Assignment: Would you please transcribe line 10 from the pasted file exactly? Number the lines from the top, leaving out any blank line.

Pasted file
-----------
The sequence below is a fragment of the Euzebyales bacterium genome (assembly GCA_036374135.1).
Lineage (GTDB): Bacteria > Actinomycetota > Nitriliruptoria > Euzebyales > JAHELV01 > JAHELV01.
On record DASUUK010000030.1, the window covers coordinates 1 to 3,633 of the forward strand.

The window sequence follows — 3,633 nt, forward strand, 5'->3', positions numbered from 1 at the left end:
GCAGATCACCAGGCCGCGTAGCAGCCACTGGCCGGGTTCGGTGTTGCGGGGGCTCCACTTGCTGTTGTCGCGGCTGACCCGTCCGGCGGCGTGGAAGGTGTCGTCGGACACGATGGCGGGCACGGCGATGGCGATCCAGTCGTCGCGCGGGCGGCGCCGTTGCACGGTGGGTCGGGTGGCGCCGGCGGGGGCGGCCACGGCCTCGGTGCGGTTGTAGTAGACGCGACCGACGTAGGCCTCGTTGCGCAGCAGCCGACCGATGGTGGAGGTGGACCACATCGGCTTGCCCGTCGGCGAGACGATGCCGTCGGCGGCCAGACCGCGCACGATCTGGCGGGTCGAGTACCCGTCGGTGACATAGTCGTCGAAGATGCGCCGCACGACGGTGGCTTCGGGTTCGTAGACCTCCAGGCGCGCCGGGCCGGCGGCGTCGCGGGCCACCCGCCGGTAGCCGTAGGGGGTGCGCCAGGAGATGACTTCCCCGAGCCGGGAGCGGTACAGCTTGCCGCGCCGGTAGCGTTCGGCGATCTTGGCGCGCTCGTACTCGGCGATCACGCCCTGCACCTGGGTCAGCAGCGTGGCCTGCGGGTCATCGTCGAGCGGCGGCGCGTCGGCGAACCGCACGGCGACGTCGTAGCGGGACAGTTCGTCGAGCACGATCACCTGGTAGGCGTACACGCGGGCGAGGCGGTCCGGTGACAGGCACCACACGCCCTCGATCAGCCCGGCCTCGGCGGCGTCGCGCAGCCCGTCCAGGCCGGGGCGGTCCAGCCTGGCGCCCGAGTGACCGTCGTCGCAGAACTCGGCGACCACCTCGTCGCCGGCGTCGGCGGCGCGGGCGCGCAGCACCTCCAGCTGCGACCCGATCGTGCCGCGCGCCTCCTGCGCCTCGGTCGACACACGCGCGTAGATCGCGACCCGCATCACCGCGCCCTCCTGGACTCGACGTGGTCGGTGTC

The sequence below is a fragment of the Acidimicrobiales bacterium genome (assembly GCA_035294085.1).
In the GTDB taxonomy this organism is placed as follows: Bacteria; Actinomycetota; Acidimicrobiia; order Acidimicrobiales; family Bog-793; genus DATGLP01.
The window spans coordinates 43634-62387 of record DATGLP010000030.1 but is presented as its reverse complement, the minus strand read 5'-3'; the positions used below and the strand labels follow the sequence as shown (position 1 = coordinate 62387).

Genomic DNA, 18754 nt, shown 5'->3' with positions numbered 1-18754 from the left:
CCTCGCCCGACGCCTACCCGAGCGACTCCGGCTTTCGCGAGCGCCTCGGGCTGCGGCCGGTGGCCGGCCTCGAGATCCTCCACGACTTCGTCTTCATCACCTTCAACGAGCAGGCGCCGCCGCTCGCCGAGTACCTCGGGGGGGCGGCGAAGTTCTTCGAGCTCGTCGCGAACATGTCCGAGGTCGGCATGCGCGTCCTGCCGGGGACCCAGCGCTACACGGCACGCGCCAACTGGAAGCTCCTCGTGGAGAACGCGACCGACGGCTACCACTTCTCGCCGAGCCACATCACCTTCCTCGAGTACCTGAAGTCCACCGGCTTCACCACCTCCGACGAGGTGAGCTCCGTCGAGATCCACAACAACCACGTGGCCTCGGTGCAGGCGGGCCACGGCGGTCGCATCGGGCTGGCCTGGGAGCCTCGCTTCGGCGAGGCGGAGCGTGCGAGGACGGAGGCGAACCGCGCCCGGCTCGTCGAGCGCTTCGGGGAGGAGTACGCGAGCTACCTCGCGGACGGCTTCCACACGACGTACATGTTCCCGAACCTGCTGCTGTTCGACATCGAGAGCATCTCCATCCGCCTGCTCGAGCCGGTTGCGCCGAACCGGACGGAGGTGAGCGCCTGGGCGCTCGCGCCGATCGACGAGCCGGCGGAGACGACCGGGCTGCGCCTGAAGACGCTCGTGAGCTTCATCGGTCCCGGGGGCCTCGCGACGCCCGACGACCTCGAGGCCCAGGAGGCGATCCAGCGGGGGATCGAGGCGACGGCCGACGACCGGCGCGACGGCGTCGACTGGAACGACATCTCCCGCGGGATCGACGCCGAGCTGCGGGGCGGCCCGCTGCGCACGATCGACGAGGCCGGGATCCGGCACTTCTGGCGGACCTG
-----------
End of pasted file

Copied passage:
CCTCGCCCGACGCCTACCCGAGCGACTCCGGCTTTCGCGAGCGCCTCGGGCTGCGGCCGGTGGCCGGCCTCGAGATCCTCCACGACTTCGTCTTCATCACCTTCAACGAGCAGGCGCCGCCGCTCGCCGAGTACCTCGGGGGGGCGGCGAAGTTCTTCGAGCTCGTCGCGAACATGTCCGAGGTCGGCATGCGCGTCCTGCCGGGGACCCAGCGCTACACGGCACGCGCCAACTGGAAGCTCCTCGTGGAGAACGCGACCGACGGCTACCACTTCTCGCCGAGCCACATCACCTTCCTCGAGTACCTGAAGTCCACCGGCTTCACCACCTCCGACGAGGTGAGCTCCGTCGAGATCCACAACAACCACGTGGCCTCGGTGCAGGCGGGCCACGGCGGTCGCATCGGGCTGGCCTGGGAGCCTCGCTTCGGCGAGGCGGAGCGTGCGAGGACGGAGGCGAACCGCGCCCGGCTCGTCGAGCGCTTCGGGGAGGAGTACGCGAGCTACCTCGCGGACGGCTTCCACACGACGTACATGTTCCCGAACCTGCTGCTGTTCGACATCGAGAGCATCTCCATCCGCCTGCTCGAGCCGGTTGCGCCGAACCGGACGGAGGTGAGCGCCTGGGCGCTCGCGCCGATCGACGAGCCGGCGGAGACGACCGGGCTGCGCCTGAAGACGCTCGTGAGCTTCATCGGTCCCGGGGGCCTCGCGACGCCCGACGACCTCGAGGCCCAGGAGGCGATCCAGCGGGGGATCGAGGCGACGGCCGACGACCGGCGCGACGGCGTCGACTGGAACGACATCTCCCGCGGGATCGACGCCGAGCTGCGGGGCGGCCCGCTGCGCACGATCGACGAGGCCGGGATCCGGCACTTCTGGCGGACCTG